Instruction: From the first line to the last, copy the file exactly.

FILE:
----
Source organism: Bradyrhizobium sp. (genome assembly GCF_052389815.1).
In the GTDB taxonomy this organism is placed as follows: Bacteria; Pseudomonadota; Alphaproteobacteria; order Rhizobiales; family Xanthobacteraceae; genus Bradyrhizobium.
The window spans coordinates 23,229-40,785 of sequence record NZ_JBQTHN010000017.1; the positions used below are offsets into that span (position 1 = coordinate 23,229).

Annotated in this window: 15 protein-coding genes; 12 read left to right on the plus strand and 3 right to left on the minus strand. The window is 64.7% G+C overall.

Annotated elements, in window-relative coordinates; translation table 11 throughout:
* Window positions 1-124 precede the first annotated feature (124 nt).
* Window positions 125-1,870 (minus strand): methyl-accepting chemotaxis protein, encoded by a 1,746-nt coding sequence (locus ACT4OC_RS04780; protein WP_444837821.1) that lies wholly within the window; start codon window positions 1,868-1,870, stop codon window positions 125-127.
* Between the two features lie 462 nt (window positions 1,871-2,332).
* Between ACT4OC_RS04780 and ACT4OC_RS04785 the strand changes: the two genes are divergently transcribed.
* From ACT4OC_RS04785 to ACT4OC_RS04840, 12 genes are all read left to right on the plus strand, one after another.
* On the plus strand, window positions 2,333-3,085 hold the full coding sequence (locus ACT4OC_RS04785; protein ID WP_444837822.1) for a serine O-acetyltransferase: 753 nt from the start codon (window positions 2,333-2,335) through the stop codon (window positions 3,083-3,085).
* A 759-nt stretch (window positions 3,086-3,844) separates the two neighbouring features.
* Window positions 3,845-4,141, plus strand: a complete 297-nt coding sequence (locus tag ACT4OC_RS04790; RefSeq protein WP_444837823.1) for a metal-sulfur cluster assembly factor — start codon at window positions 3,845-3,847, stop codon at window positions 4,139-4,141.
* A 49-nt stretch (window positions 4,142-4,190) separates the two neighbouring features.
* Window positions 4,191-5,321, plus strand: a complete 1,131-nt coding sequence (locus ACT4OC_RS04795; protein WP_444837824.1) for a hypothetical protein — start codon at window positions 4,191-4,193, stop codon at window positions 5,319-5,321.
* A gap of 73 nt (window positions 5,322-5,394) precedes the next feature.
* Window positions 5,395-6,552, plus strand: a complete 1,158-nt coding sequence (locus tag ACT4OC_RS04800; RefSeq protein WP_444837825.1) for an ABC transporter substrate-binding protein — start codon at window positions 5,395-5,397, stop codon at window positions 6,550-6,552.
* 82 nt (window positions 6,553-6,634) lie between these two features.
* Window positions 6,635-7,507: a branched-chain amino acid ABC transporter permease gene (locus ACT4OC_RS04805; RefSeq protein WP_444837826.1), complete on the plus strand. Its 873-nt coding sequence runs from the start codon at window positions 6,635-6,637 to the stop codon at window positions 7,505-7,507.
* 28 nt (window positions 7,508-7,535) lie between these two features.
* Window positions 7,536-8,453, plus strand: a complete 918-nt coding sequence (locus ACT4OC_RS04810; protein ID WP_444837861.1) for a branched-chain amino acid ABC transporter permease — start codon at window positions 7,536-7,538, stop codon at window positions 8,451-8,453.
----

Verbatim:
Source organism: Bradyrhizobium sp. (genome assembly GCF_052389815.1).
In the GTDB taxonomy this organism is placed as follows: Bacteria; Pseudomonadota; Alphaproteobacteria; order Rhizobiales; family Xanthobacteraceae; genus Bradyrhizobium.
The window spans coordinates 23,229-40,785 of sequence record NZ_JBQTHN010000017.1; the positions used below are offsets into that span (position 1 = coordinate 23,229).

Annotated in this window: 15 protein-coding genes; 12 read left to right on the plus strand and 3 right to left on the minus strand. The window is 64.7% G+C overall.

Annotated elements, in window-relative coordinates; translation table 11 throughout:
* Window positions 1-124 precede the first annotated feature (124 nt).
* Window positions 125-1,870 (minus strand): methyl-accepting chemotaxis protein, encoded by a 1,746-nt coding sequence (locus ACT4OC_RS04780; protein WP_444837821.1) that lies wholly within the window; start codon window positions 1,868-1,870, stop codon window positions 125-127.
* Between the two features lie 462 nt (window positions 1,871-2,332).
* Between ACT4OC_RS04780 and ACT4OC_RS04785 the strand changes: the two genes are divergently transcribed.
* From ACT4OC_RS04785 to ACT4OC_RS04840, 12 genes are all read left to right on the plus strand, one after another.
* On the plus strand, window positions 2,333-3,085 hold the full coding sequence (locus ACT4OC_RS04785; protein ID WP_444837822.1) for a serine O-acetyltransferase: 753 nt from the start codon (window positions 2,333-2,335) through the stop codon (window positions 3,083-3,085).
* A 759-nt stretch (window positions 3,086-3,844) separates the two neighbouring features.
* Window positions 3,845-4,141, plus strand: a complete 297-nt coding sequence (locus tag ACT4OC_RS04790; RefSeq protein WP_444837823.1) for a metal-sulfur cluster assembly factor — start codon at window positions 3,845-3,847, stop codon at window positions 4,139-4,141.
* A 49-nt stretch (window positions 4,142-4,190) separates the two neighbouring features.
* Window positions 4,191-5,321, plus strand: a complete 1,131-nt coding sequence (locus ACT4OC_RS04795; protein WP_444837824.1) for a hypothetical protein — start codon at window positions 4,191-4,193, stop codon at window positions 5,319-5,321.
* A gap of 73 nt (window positions 5,322-5,394) precedes the next feature.
* Window positions 5,395-6,552, plus strand: a complete 1,158-nt coding sequence (locus tag ACT4OC_RS04800; RefSeq protein WP_444837825.1) for an ABC transporter substrate-binding protein — start codon at window positions 5,395-5,397, stop codon at window positions 6,550-6,552.
* 82 nt (window positions 6,553-6,634) lie between these two features.
* Window positions 6,635-7,507: a branched-chain amino acid ABC transporter permease gene (locus ACT4OC_RS04805; RefSeq protein WP_444837826.1), complete on the plus strand. Its 873-nt coding sequence runs from the start codon at window positions 6,635-6,637 to the stop codon at window positions 7,505-7,507.
* 28 nt (window positions 7,508-7,535) lie between these two features.
* Window positions 7,536-8,453, plus strand: a complete 918-nt coding sequence (locus ACT4OC_RS04810; protein ID WP_444837861.1) for a branched-chain amino acid ABC transporter permease — start codon at window positions 7,536-7,538, stop codon at window positions 8,451-8,453.